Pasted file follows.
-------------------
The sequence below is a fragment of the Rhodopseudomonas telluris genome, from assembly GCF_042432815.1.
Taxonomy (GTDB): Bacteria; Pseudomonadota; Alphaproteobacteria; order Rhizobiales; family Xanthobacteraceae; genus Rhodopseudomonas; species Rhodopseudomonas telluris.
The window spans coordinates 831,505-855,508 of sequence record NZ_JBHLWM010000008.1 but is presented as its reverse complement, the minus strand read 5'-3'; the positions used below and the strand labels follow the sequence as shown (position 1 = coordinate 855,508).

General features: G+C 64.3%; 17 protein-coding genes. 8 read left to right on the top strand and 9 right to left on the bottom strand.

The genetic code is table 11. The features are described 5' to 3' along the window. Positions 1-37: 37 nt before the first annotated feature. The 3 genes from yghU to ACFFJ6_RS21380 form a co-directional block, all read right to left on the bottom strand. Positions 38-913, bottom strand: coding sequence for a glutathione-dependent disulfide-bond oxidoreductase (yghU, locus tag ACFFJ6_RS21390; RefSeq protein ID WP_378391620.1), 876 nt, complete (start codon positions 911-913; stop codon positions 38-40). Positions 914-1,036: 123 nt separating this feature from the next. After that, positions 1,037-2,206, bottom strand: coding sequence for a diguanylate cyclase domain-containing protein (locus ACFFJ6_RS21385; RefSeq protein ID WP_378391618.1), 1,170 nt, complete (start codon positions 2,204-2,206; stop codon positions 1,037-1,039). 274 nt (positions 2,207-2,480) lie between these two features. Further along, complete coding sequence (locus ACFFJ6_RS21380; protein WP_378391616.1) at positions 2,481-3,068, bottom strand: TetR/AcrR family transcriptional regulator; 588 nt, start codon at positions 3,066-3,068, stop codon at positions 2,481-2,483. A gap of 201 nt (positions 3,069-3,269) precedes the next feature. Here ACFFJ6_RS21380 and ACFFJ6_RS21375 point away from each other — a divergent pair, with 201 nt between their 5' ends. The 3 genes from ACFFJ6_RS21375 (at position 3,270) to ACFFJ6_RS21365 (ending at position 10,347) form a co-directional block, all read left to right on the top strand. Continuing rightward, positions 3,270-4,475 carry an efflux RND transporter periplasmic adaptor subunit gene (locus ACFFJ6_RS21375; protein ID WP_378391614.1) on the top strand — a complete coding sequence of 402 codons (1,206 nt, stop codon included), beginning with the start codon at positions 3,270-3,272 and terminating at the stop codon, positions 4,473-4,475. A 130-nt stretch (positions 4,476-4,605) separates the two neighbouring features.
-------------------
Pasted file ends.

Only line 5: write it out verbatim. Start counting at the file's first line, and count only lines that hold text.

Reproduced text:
The genetic code is table 11. The features are described 5' to 3' along the window. Positions 1-37: 37 nt before the first annotated feature. The 3 genes from yghU to ACFFJ6_RS21380 form a co-directional block, all read right to left on the bottom strand. Positions 38-913, bottom strand: coding sequence for a glutathione-dependent disulfide-bond oxidoreductase (yghU, locus tag ACFFJ6_RS21390; RefSeq protein ID WP_378391620.1), 876 nt, complete (start codon positions 911-913; stop codon positions 38-40). Positions 914-1,036: 123 nt separating this feature from the next. After that, positions 1,037-2,206, bottom strand: coding sequence for a diguanylate cyclase domain-containing protein (locus ACFFJ6_RS21385; RefSeq protein ID WP_378391618.1), 1,170 nt, complete (start codon positions 2,204-2,206; stop codon positions 1,037-1,039). 274 nt (positions 2,207-2,480) lie between these two features. Further along, complete coding sequence (locus ACFFJ6_RS21380; protein WP_378391616.1) at positions 2,481-3,068, bottom strand: TetR/AcrR family transcriptional regulator; 588 nt, start codon at positions 3,066-3,068, stop codon at positions 2,481-2,483. A gap of 201 nt (positions 3,069-3,269) precedes the next feature. Here ACFFJ6_RS21380 and ACFFJ6_RS21375 point away from each other — a divergent pair, with 201 nt between their 5' ends. The 3 genes from ACFFJ6_RS21375 (at position 3,270) to ACFFJ6_RS21365 (ending at position 10,347) form a co-directional block, all read left to right on the top strand. Continuing rightward, positions 3,270-4,475 carry an efflux RND transporter periplasmic adaptor subunit gene (locus ACFFJ6_RS21375; protein ID WP_378391614.1) on the top strand — a complete coding sequence of 402 codons (1,206 nt, stop codon included), beginning with the start codon at positions 3,270-3,272 and terminating at the stop codon, positions 4,473-4,475. A 130-nt stretch (positions 4,476-4,605) separates the two neighbouring features.